I joined Barrett Caldwell’s Scout the Future program. The idea is to heighten our sense of awareness of emerging systems, environments, technologies, and social movements and how human factors can be applied to them.
Through the program, HFES members who are involved in cutting-edge technologies, have particularly broad connections in diverse research and engineering domains, and who can spot a trend before it hits the mainstream can share that information with the Executive Council.
Can human factors help these trends evolve to better meet the needs of the population? Can human factors be used to focus design processes on human interaction and performance? These are more likely if we can identify trends early and get in on the ground floor. And the only way we can guide the development of new interaction paradigms that Thomas Wendt describes here. Many practitioners of human factors often grumble about our lack of impact with new innovations and societal trends. Barrett deserves a lot of credit for taking steps to do something about it.
One of the areas I am personally interested in is ubiquitous computing. As technology disappears into the background, new human factors issues will emerge. Lack of an interface will make it hard to know what our systems are doing or why. Human-system trust issues will get exponentially more complicated but also more critical. Take the mythical smart fridge that Dallas Sargent recently speculated about in UX Mag. His use case is to prevent wasting fresh vegetables, time, and money through some smart, real time, customized notifications. I am one of the evangelists who hates waste so this idea resonates with me. But I can imagine many user experience challenges that we haven’t figured out yet.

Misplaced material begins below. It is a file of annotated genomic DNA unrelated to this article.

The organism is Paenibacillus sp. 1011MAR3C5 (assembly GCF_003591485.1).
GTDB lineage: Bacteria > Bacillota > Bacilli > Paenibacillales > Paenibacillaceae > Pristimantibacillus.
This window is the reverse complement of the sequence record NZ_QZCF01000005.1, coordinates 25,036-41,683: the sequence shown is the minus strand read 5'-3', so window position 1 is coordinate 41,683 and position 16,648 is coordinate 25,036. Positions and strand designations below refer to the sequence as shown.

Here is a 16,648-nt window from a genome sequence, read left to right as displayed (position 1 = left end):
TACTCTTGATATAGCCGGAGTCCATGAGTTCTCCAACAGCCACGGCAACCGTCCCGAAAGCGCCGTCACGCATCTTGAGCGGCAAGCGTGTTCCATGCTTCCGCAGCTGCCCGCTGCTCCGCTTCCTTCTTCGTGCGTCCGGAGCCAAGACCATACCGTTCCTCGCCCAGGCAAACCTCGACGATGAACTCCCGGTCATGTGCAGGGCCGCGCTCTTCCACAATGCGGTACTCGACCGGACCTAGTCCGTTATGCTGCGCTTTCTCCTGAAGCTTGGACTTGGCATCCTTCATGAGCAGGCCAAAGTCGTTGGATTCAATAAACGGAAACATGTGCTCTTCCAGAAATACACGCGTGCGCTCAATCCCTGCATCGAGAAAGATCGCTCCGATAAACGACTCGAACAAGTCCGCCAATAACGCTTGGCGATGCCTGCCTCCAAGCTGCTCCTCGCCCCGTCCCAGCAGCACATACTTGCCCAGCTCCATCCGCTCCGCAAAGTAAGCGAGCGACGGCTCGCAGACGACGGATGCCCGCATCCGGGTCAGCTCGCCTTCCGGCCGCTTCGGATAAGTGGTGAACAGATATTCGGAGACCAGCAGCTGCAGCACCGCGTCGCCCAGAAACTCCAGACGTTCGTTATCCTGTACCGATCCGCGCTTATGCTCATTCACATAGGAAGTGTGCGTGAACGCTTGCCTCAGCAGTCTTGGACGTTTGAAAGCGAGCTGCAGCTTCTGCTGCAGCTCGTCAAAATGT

One baby step in this direction is the Nest thermostat. It monitors how we adjust the temperature in our homes and learns patterns after just a few days. If we usually raise the temperature at particular times or triggered by certain events, Nest will figure this out and start doing it automatically. You can imagine a day when we won’t need the thermostat interface at all. What I am waiting for is for it to know when I am going to wake up in the middle of the night to use the bathroom and can start warming the room up in advance. You think this is crazy? Check out the smart bandage or the medical tattoos being developed by my colleague at Bentley (yes, I had to get a plug in) Christopher Skipwith.
What do you see emerging in the future that human factors should get involved in early? It would be great if you would share some of your ideas here so we can discuss some pros and cons and how we can help. Or share them with the Scout the Future team at #ScoutFutureHFES.
Image credit: Mcginnly